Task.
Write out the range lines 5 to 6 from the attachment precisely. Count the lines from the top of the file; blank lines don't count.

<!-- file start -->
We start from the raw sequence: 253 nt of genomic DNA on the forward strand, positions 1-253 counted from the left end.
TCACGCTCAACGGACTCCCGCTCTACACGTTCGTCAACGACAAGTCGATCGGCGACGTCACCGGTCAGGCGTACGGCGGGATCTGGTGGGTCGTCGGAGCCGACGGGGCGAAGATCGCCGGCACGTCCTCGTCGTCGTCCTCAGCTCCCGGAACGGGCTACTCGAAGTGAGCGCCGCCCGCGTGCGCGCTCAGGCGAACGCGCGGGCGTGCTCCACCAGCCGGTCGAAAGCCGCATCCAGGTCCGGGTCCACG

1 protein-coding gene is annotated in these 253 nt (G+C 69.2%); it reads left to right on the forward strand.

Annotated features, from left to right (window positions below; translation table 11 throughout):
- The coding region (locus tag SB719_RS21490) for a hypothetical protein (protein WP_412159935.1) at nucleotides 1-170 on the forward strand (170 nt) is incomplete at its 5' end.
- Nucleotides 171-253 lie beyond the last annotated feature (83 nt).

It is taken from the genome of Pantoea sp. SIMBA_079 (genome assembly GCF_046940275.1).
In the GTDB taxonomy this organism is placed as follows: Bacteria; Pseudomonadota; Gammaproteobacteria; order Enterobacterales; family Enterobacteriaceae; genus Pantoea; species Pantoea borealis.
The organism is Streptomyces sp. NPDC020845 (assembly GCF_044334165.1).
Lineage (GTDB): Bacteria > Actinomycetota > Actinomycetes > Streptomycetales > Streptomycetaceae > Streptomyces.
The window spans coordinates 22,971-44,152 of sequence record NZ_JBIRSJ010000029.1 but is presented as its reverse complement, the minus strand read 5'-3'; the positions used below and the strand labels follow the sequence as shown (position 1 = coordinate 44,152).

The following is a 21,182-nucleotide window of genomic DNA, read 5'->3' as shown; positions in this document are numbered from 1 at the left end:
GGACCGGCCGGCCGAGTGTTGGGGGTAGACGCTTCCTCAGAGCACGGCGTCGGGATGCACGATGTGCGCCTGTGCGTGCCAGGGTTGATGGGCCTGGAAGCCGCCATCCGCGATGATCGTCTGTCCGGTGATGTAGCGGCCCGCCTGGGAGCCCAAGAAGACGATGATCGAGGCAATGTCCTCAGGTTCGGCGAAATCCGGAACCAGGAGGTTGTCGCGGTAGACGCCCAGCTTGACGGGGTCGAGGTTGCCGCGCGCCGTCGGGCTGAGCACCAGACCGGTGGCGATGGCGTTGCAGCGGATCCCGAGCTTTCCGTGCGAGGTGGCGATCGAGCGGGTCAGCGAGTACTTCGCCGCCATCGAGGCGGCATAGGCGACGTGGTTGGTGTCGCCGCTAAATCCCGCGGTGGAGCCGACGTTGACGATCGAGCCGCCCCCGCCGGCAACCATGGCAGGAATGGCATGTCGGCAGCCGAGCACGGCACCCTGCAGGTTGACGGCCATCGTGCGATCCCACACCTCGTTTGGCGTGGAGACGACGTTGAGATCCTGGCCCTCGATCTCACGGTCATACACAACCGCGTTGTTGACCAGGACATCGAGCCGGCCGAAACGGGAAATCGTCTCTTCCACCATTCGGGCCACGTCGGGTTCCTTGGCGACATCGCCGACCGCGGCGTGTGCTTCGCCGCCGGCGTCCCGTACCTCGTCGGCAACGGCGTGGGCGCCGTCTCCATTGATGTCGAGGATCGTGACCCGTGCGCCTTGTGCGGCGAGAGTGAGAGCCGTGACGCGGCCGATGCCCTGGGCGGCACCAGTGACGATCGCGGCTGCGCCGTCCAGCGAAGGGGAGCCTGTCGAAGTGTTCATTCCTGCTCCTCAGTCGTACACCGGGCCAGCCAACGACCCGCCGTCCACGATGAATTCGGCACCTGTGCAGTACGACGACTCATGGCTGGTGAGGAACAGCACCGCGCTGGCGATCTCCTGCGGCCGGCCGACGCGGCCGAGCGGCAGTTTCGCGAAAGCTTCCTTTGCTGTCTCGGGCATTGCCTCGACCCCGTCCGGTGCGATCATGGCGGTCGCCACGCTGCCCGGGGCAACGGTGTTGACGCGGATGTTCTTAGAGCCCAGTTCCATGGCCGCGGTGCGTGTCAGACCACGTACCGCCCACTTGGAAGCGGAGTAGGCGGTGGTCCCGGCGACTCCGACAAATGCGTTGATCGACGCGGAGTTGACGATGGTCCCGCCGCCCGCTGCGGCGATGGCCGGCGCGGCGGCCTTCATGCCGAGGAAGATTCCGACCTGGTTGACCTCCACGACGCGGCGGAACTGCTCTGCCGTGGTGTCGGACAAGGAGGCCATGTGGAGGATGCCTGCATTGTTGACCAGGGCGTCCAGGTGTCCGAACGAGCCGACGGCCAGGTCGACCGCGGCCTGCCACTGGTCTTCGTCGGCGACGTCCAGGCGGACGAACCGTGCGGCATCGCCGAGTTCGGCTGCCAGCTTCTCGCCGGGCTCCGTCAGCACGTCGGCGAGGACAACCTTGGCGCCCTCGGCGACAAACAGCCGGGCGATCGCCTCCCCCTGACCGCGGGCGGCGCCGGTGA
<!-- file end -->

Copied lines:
- The coding region (locus tag SB719_RS21490) for a hypothetical protein (protein WP_412159935.1) at nucleotides 1-170 on the forward strand (170 nt) is incomplete at its 5' end.
- Nucleotides 171-253 lie beyond the last annotated feature (83 nt).